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Unnatural Law: Rethinking Canadian Environmental Law and Policy

By David R. Boyd

Review By Jeremy Rayner

November 4, 2013

BC Studies no. 142-143 Summer-Autumn 2004  | p. 313-5

FOR SEVERAL DECADES now, Canada has presented itself to the world as a country in the forefront of environmental stewardship and responsibility. The sheer size of our country, its relatively low population density, and the unsuitability of so much of the land for agriculture have combined to produce a popular image of pristine lakes and endless forests that can still be supported by adventurous photo -journalists and is sold at home and abroad as the official image of Canada. The reality, however, is rather different. In Unnatural haw, David Boyd joins his voice to a growing chorus of alarm about Canada’s “Potemkin village” approach to environmental law and policy. It is not necessary to press very far behind the glossy façade of official pronouncements to encounter a shocking record of failure and neglect that has seen Canadian environmental performance slip further and further behind the standards set by other wealthy countries in the world. And there is growing resentment of our hypocrisy in international environmental forums, as we continue to lecture everyone else on environmental responsibility while taking so little upon ourselves. 

In the first and best part of his book, Boyd presents the evidence of our decline. He notes the findings of a recent University of Victoria study showing Canada ranking second to last (ahead only of the Americans) across a variety of environmental performance indicators compared with 28 other OECD countries. We waste water, pollute the soil and atmosphere, and guzzle nonrenewable energy with such profligacy that it’s a mercy there are only 30 million or so of us. He proceeds to analyze the problems in a series of chapters on water, air, land, and biodiversity that provide an exceptionally useful tour d’horizon of the state of contemporary environmental law and policy in Canada, rounded out with well-chosen case studies of particular industries and issues. These sections, which take up rather more than half the book, can be unreservedly recommended as a reliable and up-to-date introduction to the subject, supported by a solid bibliography of current sources. Boyd does not shirk the major problem of writing about Canadian environment policy – the. fact that so much of it is actually made by the provinces – and demonstrates an encyclopaedic knowledge of provincial policies and issues that is a corrective to the customary focus on the activities of the federal government.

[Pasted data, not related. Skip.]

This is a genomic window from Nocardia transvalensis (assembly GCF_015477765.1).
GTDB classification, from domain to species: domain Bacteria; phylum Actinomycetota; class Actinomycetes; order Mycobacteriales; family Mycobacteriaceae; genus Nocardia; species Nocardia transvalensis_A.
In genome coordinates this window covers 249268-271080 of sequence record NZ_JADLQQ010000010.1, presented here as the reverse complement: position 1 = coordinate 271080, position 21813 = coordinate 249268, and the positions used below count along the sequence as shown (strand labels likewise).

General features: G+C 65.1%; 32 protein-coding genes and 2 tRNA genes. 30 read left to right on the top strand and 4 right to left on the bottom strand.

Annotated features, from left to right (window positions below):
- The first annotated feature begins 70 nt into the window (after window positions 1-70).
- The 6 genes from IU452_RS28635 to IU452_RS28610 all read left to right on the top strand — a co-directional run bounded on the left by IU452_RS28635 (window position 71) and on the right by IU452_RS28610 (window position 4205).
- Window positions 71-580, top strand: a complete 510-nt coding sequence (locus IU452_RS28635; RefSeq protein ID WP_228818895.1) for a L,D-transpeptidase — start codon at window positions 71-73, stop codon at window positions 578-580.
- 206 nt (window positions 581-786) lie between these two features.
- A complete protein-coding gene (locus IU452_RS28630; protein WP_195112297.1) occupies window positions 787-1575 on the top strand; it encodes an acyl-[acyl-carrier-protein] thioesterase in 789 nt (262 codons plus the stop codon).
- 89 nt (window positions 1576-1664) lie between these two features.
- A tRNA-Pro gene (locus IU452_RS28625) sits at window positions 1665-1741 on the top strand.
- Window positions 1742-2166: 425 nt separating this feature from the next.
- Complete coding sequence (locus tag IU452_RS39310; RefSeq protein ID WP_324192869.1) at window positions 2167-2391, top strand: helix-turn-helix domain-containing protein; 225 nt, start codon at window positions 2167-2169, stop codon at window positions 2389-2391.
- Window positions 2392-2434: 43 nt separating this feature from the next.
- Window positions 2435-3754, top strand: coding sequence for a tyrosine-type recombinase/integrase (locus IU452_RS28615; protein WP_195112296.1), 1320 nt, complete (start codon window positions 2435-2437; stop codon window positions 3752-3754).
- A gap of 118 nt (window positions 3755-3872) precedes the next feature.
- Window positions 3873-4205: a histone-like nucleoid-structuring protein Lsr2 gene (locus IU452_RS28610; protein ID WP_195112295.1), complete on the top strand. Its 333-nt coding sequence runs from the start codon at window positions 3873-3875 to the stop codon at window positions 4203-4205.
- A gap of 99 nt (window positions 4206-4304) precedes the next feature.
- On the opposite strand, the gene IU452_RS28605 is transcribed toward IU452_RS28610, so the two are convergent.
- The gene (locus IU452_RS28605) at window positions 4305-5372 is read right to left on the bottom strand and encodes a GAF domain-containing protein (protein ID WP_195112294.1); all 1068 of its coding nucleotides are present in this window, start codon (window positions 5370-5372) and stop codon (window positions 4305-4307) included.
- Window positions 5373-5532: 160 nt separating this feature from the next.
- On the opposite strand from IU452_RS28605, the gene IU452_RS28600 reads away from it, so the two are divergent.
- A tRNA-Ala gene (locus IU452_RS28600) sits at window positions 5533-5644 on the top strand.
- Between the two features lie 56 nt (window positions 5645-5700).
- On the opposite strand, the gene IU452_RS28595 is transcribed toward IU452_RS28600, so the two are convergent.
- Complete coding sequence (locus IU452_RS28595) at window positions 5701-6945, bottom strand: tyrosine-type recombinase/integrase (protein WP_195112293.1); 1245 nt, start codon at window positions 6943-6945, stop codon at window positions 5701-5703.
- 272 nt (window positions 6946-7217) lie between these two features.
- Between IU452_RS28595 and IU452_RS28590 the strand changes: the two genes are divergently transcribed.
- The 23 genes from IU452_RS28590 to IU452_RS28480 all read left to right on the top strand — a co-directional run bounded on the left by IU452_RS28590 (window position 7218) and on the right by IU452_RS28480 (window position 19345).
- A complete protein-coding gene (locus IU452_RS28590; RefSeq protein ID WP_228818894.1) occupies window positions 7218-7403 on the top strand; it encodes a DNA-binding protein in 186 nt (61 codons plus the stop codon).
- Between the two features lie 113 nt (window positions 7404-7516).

The two remaining sections, which Boyd calls “diagnosis” and “prescription,” are rather less satisfactory. Boyd is an environmental lawyer by profession and the book is dedicated to a clutch of other lawyers, including the doyen of the BC environmental bar, Thomas Berger, who provides a characteristic foreword. In spite of dutifully repeating the awkward phrase “environmental law and policy” throughout, it’s clear that Boyd’s focus is on law rather than policy. His prescription amounts to a plea for more regulation expressed in clear, non-discretionary statutes to be enforced by a corps of legal activists with appropriate access to information and standing in the courts. They will be supported by sympathetic judges interpreting constitutionally entrenched environmental rights. 

Legalism is certainly not the direction being taken in most of the countries that Boyd purports to admire and it sits uneasily with his interesting discussion of the non-regulatory approaches of countries like Sweden, which is singled put as a suitable comparison for Canada. There we learn that Swedish water use is reduced by full-cost pricing, air pollution by a “fee-bate” system, and greenhouse gas emissions by energy taxes – all market instruments rather than legal ones. Similarly, his discussion of the vexed question of how to reduce consumption in the face of our deeply entrenched beliefs about individual rights and lifestyle choices begins from the sensible premise of the National Roundtable on the Environment and the Economy that “it is much more likely that ten thousand small decisions, freely made each day, will sustain development than will the One Big Law flowing from government” (313). There follows an ail-too-short discussion of subsidies, perverse and virtuous incentives, and the relation of environmentally destructive behaviour to underlying issues of social justice, all of which merit much more serious and extended treatment than they receive here. 

Of course there is a place for legal regulation in a sensible environmental policy. Market instruments, information, and education usually need to be supported by a framework of law that will punish non-compliance and will embody, rather than contradict, key principles like full-cost pricing and polluter pays. But, if we have learned anything from the last twenty years of policy failure, it is that electorates in wealthy democracies are unwilling to pay for the expensive apparatus of compliance and enforcement that reliance on regulation as a front-line environmental policy instrument requires. They are also increasingly willing and able to evade restrictions on what they see as their sovereign right to choose for themselves. In the end, Boyd’s prescription is a curiously old-fashioned one, running against the trend of the leaders in environmental policy in favour of the legalistic culture of that perennial laggard south of our border.